Fear in Comics: Gaming the Format

Content warnings: violence, blood, gore.

Fear in Comics: Gaming the Format

Ever searched for a recipe online only to be led to a website where the author goes on and on about their family, job, and dog? Like… your girlfriend is an hour away and you just want to know the ingredients to get at the store – not the cut of meat Bingo (I know right. Lazy dog name) prefers when he is sad. So, trying to avoid that pitfall, let’s get right to the gist of gaming the sequential art format to create tension and horror. Welcome to Fear in Comics Part 2: Gaming the Format

(Spoiler Alert for a bunch of comics and webtoons. Gore Alert. The comic samples used in this article are for academic purposes only. The author isn’t glorifying the acts carried out in the stories.)

Panel and Framing

The Super Long Panel/Margin

(Killing Stalking by Koogi)

Like we discussed in our previous article (Fear in Comics: An Introduction), when it comes to fear, our goal is to play with the audience’s expectations in horrific ways. We build them up, then we linger before we meet or subvert those very expectations we’ve worked so hard to create. It’s a pretty psychopathic process if you ask me, but it works. 

In the vertical scroll comic format, usually just called “webtoons” or “webcomics”, we’ve seen creators use extremely long panels to do just that – creating panels where each scroll gives us new information whilst creating new questions in our minds. As the audience, we dread the very journey to the end of the panel where we know some uncanny reveal awaits us. 

A simpler way of creating that feeling is to have your regular sized panels, but the margin between them becomes the tease (or torture). In Killing Stalking, our protagonist (if we can call him that) has just discovered his crush has a helpless girl gagged and tied up in his basement. Still in shock, we scroll through a very long black margin wondering what our protagonist would do, only for it to be revealed his psychotic crush was standing behind him with a baseball bat in hand. This gorgeous technique, though simple in the grand scheme of things, is very difficult (if possible) to pull off in prose, the classic comic book format, or in a movie. This was birthed by creators who have decided to game the sequential art format to create something truly gripping.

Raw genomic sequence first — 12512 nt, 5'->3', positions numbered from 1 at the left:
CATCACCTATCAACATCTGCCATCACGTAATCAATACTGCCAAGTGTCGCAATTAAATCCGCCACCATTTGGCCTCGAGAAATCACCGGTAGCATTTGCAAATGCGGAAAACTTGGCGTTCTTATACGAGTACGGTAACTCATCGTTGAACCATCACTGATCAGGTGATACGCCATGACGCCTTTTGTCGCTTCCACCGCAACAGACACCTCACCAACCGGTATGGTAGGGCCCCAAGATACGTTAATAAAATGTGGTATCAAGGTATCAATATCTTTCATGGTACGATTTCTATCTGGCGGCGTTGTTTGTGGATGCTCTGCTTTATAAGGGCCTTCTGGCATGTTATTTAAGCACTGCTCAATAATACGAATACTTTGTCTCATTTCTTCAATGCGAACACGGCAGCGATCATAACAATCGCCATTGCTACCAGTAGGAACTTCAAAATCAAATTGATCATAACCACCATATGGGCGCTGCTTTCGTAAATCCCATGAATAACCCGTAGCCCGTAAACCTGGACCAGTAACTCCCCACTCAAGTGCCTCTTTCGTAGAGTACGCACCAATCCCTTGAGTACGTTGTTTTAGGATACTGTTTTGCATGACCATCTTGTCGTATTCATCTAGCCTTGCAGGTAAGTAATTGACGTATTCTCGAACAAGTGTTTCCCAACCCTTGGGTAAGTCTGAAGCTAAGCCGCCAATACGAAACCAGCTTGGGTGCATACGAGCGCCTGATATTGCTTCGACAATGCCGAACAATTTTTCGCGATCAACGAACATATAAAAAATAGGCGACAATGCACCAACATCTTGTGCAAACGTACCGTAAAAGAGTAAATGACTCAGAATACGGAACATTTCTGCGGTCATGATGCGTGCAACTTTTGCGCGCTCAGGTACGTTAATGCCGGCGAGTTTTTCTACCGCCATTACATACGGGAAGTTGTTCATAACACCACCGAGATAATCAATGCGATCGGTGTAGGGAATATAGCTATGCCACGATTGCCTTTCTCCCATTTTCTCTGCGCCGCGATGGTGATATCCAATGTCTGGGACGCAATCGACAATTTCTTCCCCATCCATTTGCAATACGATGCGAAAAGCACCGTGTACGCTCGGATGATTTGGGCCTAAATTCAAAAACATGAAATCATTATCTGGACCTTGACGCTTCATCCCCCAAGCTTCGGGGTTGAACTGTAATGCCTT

The Tight Panel

If you’ve watched the movie, Ex Machina (2014), you would notice how a simple narrative can become so thrilling when the storyteller has mastered the art of the control of information. Giving the audience just enough information to keep them wanting more or putting them in a state of unease can be a very powerful tool in creating tension. And in the visual department, the tight panels, are your best friends. 

(Silver Coin by Michael Walsh)

Usually, in comic books, to help your audience have a sense of space (and location) and so the art can shine in its storytelling, you give the art some room to breathe.

(Saga by Brian K Vaughan and Fiona Staples)

But when it’s time to scare your audience, you can take that privilege away from them. You can tighten the panels so, the audience loses the sense of space, direction, and location. They will also lose a sense of where other characters (or monsters) are or what they’re up to. Limit the amount of information they can get from a panel, and watch the unease and claustrophobia slip in. 

(Babyteeth by Donny Cates and Garry Brown)

Storytelling with Panel Layout

I love simple panel layouts. I find that following a story is usually easier with them, and arguably the most critically acclaimed comic book (Watchmen) has very simple panel layouts.